I am not saying this to recount something sensational, nor even for the sake of relating this particular occurrence, but for a special reason; and I should like to add something else in this connection, from an experience I have often had in our Movement. I have often found that things I have said are easily forgotten, or retained in a different form from that in which they were said. For this reason I sometimes emphasise important and essential things several times over, not in order to repeat myself. Therefore to-day I repeat that there are many people at the present time who have passed through an experience such as has been described. The point is not that the experience is not there, but that it is not remembered, because proper attention has not been paid to it. Therefore this should be a consolation to those who say to themselves: “I find nothing of the kind, so I do not belong to those who have been chosen in this way.” They can have the assurance that there are countless people at the present time who have experienced something of the kind—I reaffirm this only in order that the real reason for saying these things may be understood.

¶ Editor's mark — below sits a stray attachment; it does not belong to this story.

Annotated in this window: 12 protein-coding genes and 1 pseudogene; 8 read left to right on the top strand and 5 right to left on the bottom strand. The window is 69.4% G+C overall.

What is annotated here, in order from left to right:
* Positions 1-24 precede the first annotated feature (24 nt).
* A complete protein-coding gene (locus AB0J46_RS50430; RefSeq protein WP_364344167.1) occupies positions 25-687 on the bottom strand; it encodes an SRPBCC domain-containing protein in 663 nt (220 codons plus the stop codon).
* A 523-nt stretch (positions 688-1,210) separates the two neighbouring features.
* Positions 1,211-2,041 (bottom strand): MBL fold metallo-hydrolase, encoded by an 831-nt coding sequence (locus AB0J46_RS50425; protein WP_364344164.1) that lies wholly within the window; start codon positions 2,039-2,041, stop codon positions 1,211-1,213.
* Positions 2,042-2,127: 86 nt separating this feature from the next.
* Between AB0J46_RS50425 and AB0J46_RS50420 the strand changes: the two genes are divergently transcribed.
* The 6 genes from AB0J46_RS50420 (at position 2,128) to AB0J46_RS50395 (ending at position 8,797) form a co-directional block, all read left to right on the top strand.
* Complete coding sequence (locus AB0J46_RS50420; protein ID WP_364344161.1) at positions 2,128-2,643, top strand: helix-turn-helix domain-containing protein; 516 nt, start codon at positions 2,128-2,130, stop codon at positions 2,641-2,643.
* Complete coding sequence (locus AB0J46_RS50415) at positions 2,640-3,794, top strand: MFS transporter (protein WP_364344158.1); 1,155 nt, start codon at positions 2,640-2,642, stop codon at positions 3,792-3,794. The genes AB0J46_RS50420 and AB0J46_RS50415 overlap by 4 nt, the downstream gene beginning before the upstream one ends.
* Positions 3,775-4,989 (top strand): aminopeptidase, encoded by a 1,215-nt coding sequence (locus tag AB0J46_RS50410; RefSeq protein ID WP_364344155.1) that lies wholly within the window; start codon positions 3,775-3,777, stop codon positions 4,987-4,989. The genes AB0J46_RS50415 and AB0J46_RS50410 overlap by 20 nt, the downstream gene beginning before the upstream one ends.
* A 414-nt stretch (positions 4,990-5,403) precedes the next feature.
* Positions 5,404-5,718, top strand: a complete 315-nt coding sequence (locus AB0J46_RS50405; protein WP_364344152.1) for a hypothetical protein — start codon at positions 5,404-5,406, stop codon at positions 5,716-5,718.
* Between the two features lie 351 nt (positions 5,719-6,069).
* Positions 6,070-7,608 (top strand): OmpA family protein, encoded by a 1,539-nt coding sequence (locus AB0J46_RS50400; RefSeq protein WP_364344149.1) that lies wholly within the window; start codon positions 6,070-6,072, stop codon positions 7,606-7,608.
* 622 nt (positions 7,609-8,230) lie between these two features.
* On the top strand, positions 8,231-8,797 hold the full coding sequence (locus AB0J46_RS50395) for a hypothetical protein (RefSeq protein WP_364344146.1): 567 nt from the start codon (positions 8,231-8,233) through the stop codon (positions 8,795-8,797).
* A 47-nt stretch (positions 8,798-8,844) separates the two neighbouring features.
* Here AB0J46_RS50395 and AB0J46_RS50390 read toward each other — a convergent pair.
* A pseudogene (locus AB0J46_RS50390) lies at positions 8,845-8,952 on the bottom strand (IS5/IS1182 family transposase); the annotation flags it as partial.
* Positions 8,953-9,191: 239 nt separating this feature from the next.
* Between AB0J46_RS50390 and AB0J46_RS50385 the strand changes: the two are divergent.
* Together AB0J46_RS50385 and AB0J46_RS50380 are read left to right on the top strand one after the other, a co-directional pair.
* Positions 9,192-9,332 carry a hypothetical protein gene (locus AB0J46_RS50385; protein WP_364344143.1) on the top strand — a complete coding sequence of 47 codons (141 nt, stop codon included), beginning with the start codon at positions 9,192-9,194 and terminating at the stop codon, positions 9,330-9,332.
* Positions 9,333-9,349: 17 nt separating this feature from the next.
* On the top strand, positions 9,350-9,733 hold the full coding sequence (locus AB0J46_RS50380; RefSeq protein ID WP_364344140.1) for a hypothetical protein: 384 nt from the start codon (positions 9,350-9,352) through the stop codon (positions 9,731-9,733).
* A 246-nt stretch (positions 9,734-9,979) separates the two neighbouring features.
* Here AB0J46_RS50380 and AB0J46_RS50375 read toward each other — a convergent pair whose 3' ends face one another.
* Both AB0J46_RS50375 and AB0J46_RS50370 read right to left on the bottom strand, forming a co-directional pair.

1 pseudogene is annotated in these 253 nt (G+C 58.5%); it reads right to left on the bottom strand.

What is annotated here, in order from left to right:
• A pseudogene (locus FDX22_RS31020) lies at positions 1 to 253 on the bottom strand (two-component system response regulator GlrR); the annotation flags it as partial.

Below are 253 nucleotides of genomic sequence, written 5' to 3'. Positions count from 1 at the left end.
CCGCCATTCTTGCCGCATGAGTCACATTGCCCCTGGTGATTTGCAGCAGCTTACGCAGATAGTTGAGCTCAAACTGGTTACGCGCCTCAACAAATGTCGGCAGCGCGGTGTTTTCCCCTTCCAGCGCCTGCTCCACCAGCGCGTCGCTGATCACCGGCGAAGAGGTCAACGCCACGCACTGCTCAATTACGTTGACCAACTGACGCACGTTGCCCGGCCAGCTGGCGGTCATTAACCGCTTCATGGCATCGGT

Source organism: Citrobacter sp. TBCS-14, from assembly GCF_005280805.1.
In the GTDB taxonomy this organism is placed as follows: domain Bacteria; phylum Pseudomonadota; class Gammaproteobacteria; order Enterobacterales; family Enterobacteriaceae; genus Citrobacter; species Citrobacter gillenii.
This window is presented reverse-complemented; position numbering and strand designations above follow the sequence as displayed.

Such things are told in order to draw our attention again and again to the fact that in a concrete sense, and not through abstract theories, we must find the relation of our soul-life to the spiritual worlds. Anthroposophical Spiritual Science should be for us not merely a theoretical conception of the world, but an inner life-force; we should not merely know, “There is a spiritual world to which man belongs,” but as we go through life we should not only take account of things which stimulate our thinking through the senses, but should grasp with comprehension the connections which show us: “I have my place in the spiritual world, a definite place.” The real, concrete place of the individual in the spiritual world—that is the essential point to which we are calling attention.

In a theoretical sense men try to establish that the world may have a spiritual element, and that man is not to be considered in a materialistic sense, but may have a spiritual element within him. Our particular conception of the world differs from this, for it says to the individual: “This is your special connection with the spiritual world.” More and more we shall be able to ascend to those things which can show us how we must view the world in order to perceive our connection with the Spirit of the Great World, the Macrocosm.